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Lookup NU author(s): John Barrett,
Dr Gerrit HilgenORCiD,
Professor Evelyne SernagorORCiD
This work is licensed under a Creative Commons Attribution 4.0 International License (CC BY 4.0).
How a population of retinal ganglion cells (RGCs) encodes the visual scene remains an open question. Going beyond individual RGC coding strategies, results in salamander suggest that the relative latencies of a RGC pair encode spatial information. Thus, a population code based on this concerted spiking could be a powerful mechanism to transmit visual information rapidly and efficiently. Here, we tested this hypothesis in mouse by recording simultaneous light-evoked responses from hundreds of RGCs, at pan-retinal level, using a new generation of large-scale, high-density multielectrode array consisting of 4096 electrodes. Interestingly, we did not find any RGCs exhibiting a clear latency tuning to the stimuli, suggesting that in mouse, individual RGC pairs may not provide sufficient information. We show that a significant amount of information is encoded synergistically in the concerted spiking of large RGC populations. Thus, the RGC population response described with relative activities, or ranks, provides more relevant information than classical independent spike count- or latency- based codes. In particular, we report for the first time that when considering the relative activities across the whole population, the wave of first stimulus-evoked spikes is an accurate indicator of stimulus content. We show that this coding strategy coexists with classical neural codes, and that it is more efficient and faster. Overall, these novel observations suggest that already at the level of the retina, concerted spiking provides a reliable and fast strategy to rapidly transmit new visual scenes.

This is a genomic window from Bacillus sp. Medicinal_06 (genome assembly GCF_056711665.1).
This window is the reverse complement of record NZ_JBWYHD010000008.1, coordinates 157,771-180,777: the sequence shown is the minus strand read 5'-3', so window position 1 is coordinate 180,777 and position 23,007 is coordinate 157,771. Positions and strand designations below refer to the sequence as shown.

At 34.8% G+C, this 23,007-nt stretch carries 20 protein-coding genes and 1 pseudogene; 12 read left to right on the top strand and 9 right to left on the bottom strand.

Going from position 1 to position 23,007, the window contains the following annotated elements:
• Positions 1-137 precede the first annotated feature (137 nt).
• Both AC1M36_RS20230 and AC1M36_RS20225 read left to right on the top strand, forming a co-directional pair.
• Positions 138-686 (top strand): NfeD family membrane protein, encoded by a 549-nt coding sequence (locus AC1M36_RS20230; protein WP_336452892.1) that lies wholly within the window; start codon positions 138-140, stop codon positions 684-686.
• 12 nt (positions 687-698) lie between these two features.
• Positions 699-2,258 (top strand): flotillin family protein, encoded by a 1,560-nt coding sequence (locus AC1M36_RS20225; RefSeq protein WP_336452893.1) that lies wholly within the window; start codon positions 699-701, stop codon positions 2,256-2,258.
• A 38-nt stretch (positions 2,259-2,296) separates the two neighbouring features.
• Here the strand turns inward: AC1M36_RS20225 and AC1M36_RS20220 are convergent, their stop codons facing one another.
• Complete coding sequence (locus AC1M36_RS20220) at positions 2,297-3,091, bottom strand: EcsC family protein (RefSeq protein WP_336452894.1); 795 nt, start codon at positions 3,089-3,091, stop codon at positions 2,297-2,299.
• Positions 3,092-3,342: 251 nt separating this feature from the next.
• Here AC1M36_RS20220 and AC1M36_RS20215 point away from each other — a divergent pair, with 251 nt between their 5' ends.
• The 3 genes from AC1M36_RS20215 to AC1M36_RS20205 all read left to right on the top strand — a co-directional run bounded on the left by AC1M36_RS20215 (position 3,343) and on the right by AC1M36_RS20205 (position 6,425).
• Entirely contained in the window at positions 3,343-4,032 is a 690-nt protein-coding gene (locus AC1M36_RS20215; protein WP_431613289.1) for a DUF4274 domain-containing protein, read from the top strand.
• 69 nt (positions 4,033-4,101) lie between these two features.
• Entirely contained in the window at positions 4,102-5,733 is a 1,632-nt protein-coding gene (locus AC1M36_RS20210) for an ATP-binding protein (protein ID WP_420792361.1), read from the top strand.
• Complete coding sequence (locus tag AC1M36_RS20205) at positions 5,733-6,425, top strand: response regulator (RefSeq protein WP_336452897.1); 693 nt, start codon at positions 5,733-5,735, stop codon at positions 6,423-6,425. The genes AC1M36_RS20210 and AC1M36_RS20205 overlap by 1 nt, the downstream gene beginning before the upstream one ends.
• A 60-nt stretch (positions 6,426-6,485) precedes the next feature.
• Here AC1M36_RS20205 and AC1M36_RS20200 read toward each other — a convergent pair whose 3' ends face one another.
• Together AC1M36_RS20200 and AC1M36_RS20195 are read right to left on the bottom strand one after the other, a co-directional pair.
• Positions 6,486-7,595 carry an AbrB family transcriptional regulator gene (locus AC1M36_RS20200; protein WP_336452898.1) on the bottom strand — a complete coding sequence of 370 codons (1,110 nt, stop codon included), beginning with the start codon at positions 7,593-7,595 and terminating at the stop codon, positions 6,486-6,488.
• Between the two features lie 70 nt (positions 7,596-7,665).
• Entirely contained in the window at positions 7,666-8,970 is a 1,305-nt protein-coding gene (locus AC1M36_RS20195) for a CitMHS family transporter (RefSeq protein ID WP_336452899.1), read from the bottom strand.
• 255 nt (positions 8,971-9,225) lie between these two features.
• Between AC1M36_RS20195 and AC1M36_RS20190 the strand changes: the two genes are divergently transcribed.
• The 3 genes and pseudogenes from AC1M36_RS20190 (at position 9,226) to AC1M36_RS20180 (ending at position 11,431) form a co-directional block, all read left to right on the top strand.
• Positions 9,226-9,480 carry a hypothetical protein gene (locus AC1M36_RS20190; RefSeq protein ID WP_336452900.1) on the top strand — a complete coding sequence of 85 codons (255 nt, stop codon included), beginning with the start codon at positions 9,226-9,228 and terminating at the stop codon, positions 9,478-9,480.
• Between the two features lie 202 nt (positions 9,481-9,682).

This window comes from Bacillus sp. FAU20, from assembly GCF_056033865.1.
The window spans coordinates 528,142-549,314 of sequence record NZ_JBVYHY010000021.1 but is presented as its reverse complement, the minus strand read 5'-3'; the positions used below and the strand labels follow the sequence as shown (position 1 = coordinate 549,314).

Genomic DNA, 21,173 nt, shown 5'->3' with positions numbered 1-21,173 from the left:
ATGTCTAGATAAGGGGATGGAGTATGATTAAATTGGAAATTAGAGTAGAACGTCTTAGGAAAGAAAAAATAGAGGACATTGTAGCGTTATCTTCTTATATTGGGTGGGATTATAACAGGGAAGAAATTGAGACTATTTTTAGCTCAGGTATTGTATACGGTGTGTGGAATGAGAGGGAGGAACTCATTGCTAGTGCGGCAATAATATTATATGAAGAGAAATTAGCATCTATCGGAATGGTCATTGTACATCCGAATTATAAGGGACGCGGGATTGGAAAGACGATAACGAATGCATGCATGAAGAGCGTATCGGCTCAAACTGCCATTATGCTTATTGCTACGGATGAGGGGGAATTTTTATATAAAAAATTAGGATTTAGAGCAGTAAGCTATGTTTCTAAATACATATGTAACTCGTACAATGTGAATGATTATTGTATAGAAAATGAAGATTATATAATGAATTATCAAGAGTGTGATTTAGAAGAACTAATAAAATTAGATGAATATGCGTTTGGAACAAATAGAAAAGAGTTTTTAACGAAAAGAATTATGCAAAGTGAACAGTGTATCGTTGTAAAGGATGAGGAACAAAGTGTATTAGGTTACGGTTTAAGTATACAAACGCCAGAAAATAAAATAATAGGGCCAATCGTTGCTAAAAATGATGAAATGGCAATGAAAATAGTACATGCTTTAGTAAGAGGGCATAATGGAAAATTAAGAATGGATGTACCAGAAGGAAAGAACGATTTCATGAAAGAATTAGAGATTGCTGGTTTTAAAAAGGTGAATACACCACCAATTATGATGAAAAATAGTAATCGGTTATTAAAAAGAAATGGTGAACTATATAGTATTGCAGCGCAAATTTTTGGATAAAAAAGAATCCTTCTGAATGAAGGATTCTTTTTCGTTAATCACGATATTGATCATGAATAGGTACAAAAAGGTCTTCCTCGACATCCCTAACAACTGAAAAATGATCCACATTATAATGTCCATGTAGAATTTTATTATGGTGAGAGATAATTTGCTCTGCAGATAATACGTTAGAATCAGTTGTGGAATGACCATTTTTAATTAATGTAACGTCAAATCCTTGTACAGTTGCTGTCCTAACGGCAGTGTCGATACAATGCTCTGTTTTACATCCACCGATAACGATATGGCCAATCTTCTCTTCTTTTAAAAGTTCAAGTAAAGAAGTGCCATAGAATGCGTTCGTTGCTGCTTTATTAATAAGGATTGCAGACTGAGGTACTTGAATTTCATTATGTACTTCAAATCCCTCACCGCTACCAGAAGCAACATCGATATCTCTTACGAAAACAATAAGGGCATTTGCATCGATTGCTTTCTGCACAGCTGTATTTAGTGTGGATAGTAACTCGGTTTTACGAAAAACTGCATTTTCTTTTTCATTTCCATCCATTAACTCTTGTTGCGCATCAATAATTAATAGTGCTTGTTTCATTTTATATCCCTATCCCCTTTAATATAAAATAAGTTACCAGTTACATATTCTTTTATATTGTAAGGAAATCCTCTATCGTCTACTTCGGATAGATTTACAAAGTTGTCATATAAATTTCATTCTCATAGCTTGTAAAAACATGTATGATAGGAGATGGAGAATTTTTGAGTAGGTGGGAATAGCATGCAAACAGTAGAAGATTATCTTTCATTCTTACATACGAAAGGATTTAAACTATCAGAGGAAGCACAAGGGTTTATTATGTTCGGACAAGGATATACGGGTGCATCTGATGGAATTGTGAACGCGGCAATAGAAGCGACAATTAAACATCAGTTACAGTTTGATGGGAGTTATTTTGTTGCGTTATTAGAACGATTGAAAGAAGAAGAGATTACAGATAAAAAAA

Author(s): Portelli G, Barrett JM, Hilgen G, Masquelier T, Maccione A, DiMarco S, Berdondini L, Kornprobst P, Sernagor E
Publication type: Article
Publication status: Published
Print publication date: 03/06/2016
Online publication date: 12/05/2016
Acceptance date: 04/05/2016
Date deposited: 27/06/2016
ISSN (electronic): 2373-2822
Publisher: Society for Neuroscience
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